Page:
Early English Bible translations on display during 2-day lectures
November 15, 2005
KANSAS CITY – The sacrifice and struggle to get the Bible translated into the English language will be the topic of a special two-day lecture series from Harold Rawlings of The Rawlings Foundation Nov. 29-30, starting at 10 a.m. each day at Midwestern Baptist Theological Seminary.
“Harold Rawlings is one of the world’s leading authorities on the English Bible, having assembled an incredible collection of Scripture,” Midwestern President Phil Roberts said. “No one’s education is genuinely complete until they have been exposed to his knowledge of the Bible and its history.”
As part of the lectures Rawlings will be bringing 14 English Bibles from his collection, dating back to the 1600s, for viewing. Here are some of the Bibles that will be on display:
• Tyndale’s New Testament 1551 – William Tyndale was the first to translate the New Testament into English from the Greek (1526 A.D.). The translation was made from Erasmus Greek New Testament. Tyndale’s Greek Testament would form the basis for all subsequent English versions for the next 400 years. It is no wonder he is often called the Father of the English Bible.
• 1611 King James Version Bible – This is the first edition of the King James Version and is known as the “noblest monument of English prose.” It was a translation made by a committee of scholars and based on the Bishops’ Bible, although translators gleaned from all the preceding English versions of the Bible, particularly William Tyndale’s translation.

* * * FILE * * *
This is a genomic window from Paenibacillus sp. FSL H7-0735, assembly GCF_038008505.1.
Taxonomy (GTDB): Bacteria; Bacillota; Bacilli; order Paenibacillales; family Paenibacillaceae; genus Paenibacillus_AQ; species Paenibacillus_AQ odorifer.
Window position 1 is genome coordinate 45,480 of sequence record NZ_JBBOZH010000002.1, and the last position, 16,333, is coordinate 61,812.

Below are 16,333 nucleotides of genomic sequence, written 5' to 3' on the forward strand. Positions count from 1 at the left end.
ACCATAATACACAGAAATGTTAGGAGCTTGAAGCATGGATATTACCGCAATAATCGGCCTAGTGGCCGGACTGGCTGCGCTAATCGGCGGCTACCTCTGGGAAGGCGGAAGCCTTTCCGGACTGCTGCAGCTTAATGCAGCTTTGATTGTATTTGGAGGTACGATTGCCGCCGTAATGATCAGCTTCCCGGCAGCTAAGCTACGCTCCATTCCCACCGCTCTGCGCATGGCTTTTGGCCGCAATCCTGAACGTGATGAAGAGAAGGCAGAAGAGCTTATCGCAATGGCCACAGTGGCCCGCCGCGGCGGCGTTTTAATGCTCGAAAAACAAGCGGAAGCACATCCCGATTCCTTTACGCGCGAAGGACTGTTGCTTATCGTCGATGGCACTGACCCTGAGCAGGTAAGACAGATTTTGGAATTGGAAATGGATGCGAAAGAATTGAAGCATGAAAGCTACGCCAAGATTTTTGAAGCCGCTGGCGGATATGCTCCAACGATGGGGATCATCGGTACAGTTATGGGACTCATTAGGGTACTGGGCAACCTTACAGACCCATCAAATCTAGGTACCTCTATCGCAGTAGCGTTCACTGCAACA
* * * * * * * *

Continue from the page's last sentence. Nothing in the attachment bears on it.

• Gutenberg Facsimile Gen. 1:1 – A facsimilie page from Gutenberg’s Bible, the first major book to be published by the new process known as moveable type. The year was approximately 1454-55. The emergence of this new technology meant that for the first time Bibles could be printed in a fraction of the time it took to hand-write one; and they would henceforth be affordable to the average wage earner.
• Erasmus Greek New Testament 1535 – This is the first printed Greek New Testament. It also contains Erasmus’ revision of the Latin Vulgate New Testament and was the basis of Tyndale’s translation of the New Testament and the prototype of the Textus Receptus. This edition (1535 A.D) was the last of five editions printed during Erasmus’ lifetime. The first edition was printed in 1516. It is sometimes called the book that changed the world.
Rawlings, who received his Ph.D. from Louisiana Baptist University, is the author of Trial By Fire, an account of the struggle translators like John Wycliffe and William Tyndale, fought to get the Bible into English. A full description of the translations in the collection are available online at: h ttp://www.haroldrawlings.com/. The lectures are free and open to the public.